December is supposed to ease us into winter, with an average daily high in Red Deer of -5C and a low of -17.
Instead, winter was smooshed into our frigid faces with an average high of -11 and a low of -23.
If December 2009 seemed like a ridiculously cold and snowy month — it was. According to Environment Canada, the mercury plunged to -30C or colder on seven days — including Dec. 14, which featured a shiver-me-timbers low of -40.5 and a high of only -27.
“That day was definitely record-smashing,” said Environment Canada meteorologist John McIntyre, who noted the previous record low for the date was -34 in 1948.
McIntyre blames our unusually cold December on Arctic air descending on Central Alberta, instead of a more moderating Pacific front.
While northern weather systems tend to be drier, that certainly wasn’t the case when a total of 50 cm of snow fell last month, pushing the City of Red Deer’s 2009 snow clearing budget $1 million into the red.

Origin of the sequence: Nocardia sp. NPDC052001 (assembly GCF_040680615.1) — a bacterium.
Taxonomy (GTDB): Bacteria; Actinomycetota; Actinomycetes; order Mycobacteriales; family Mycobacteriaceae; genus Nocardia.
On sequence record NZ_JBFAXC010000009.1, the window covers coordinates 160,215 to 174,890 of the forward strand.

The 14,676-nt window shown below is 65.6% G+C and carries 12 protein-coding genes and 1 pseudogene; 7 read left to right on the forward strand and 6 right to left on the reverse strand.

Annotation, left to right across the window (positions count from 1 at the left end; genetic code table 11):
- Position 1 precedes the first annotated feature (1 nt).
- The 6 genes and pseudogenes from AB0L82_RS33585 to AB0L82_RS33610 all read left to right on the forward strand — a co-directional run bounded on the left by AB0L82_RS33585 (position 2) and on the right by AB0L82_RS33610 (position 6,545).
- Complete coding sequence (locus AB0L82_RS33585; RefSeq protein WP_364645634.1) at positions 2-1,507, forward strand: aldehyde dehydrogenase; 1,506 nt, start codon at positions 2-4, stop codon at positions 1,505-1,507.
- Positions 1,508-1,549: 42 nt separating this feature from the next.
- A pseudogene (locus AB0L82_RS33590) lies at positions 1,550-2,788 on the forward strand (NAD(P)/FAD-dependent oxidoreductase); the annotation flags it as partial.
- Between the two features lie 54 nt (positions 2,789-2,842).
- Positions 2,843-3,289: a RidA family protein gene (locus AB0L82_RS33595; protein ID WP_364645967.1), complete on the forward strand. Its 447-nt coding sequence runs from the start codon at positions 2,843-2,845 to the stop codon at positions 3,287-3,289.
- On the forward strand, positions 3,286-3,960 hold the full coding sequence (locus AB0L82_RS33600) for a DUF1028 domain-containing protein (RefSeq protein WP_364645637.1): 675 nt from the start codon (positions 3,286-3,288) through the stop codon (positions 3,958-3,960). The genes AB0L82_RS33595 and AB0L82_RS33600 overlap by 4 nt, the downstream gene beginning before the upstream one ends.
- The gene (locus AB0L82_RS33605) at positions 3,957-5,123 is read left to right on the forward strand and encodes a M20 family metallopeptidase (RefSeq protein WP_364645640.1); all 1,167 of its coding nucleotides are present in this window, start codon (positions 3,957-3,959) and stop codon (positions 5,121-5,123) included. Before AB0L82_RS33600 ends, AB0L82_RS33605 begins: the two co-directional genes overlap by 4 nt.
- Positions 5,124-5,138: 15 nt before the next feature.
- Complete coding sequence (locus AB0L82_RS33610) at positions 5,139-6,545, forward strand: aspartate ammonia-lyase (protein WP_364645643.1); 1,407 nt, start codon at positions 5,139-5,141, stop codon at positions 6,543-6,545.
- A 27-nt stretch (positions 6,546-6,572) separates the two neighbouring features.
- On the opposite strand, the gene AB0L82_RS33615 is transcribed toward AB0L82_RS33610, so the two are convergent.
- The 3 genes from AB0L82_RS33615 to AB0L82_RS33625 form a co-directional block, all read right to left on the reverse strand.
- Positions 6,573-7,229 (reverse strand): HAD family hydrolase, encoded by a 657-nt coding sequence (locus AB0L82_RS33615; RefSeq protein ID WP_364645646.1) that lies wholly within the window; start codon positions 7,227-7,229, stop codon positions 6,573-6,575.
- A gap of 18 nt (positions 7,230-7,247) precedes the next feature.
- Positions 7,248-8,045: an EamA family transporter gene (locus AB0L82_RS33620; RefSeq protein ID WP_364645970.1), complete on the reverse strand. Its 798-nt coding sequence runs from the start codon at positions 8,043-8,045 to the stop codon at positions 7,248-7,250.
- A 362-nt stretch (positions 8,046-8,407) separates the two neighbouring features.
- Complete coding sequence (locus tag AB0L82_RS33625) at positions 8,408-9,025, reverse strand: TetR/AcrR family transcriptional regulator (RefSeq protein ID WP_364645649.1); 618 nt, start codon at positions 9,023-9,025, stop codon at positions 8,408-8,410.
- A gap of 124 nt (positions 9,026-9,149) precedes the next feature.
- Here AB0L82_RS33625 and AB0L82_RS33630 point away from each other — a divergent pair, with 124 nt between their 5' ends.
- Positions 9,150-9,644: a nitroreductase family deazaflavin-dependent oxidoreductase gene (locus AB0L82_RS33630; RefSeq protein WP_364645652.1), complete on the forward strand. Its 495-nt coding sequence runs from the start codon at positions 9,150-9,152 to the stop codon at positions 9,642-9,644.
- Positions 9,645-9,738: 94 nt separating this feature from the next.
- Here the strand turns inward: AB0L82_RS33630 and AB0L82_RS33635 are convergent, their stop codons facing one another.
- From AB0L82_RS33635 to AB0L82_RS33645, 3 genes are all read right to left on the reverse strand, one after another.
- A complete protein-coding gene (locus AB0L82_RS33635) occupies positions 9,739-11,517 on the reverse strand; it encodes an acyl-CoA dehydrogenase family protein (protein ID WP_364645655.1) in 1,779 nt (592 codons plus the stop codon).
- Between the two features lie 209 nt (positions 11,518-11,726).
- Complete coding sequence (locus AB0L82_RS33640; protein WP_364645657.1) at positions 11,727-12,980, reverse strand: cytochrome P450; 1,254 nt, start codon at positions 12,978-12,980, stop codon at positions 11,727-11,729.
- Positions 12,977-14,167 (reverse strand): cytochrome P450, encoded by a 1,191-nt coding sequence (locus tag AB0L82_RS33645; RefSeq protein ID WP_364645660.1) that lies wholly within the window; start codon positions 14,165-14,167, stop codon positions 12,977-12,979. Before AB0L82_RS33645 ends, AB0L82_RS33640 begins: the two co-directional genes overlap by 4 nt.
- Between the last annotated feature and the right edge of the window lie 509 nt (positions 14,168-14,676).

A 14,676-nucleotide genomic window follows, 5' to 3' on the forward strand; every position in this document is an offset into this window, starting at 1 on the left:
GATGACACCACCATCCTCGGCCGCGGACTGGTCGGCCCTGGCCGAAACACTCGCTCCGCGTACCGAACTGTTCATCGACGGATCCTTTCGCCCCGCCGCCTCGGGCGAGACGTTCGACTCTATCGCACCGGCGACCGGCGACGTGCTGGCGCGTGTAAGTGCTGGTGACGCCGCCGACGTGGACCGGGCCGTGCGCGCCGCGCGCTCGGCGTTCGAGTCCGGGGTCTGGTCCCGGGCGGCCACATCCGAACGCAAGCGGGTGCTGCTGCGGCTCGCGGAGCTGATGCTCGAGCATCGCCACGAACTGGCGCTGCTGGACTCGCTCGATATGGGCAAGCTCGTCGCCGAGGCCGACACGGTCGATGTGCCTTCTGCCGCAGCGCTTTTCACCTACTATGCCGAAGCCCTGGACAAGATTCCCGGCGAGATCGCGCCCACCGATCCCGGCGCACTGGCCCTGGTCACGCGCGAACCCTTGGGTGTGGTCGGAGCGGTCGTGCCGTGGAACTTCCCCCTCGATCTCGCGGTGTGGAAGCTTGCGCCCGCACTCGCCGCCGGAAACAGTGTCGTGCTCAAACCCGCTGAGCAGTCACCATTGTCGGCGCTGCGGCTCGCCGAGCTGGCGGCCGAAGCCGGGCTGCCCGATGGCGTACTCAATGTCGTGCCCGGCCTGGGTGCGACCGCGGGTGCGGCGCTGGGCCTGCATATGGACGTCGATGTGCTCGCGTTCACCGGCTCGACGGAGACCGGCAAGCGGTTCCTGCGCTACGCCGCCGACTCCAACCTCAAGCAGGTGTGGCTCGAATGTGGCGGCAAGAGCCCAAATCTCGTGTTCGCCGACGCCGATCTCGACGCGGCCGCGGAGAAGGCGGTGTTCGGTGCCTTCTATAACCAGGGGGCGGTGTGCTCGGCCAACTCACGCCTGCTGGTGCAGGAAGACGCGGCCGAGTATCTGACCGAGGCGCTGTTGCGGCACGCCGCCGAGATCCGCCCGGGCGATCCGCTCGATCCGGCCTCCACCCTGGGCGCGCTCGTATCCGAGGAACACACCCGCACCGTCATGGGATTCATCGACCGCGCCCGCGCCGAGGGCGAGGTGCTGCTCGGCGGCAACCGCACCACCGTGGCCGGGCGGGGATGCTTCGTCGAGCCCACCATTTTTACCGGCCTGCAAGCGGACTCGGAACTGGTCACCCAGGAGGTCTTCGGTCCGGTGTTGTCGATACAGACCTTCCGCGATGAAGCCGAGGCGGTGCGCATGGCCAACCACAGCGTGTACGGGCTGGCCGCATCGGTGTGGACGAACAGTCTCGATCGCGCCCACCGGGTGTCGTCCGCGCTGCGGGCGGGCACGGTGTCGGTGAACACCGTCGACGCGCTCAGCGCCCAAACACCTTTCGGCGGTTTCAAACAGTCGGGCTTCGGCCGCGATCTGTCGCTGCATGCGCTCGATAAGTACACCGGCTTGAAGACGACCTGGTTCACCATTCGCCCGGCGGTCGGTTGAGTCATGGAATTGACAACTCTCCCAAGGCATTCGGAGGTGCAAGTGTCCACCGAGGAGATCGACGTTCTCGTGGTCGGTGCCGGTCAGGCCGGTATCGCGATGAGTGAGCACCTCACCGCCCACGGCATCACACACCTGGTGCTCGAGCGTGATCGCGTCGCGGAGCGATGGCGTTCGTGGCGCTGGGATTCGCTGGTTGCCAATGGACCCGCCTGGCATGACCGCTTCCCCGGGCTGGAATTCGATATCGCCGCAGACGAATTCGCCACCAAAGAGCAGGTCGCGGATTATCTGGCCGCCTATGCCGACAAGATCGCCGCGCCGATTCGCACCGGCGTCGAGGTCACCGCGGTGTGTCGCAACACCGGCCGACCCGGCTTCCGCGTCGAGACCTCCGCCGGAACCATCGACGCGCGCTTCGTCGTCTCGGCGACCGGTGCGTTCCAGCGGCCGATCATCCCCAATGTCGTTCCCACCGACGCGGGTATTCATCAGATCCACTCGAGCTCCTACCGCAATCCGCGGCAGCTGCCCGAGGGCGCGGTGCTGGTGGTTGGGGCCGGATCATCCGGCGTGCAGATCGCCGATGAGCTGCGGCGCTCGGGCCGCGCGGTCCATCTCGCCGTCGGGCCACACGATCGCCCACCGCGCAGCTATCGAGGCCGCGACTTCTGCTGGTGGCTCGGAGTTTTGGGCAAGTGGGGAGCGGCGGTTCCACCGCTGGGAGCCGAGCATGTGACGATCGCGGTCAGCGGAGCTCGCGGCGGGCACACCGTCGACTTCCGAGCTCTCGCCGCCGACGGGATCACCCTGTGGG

Since Environment Canada doesn’t keep monthly precipitation records, McIntyre can’t tell if previous records were broken, but he said 50 cm is more than double the December average snowfall of 19 cm. And it certainly beats the December snowfall of the last few years — which ranged from a scant 3.8 cm in 2005 to 22.2 cm in 2008.
Brace for some additional snow this week, with one to two cm expected on Monday night and an additional two to three cm forecast for today.
Northern air will keep Central Alberta in its cold embrace until at least mid-week (Wednesday’s forecast high in Red Deer is only -18 and the low is -27).
But McIntyre sees a warming trend coming and even expects some clear skies and sun in the area later this week.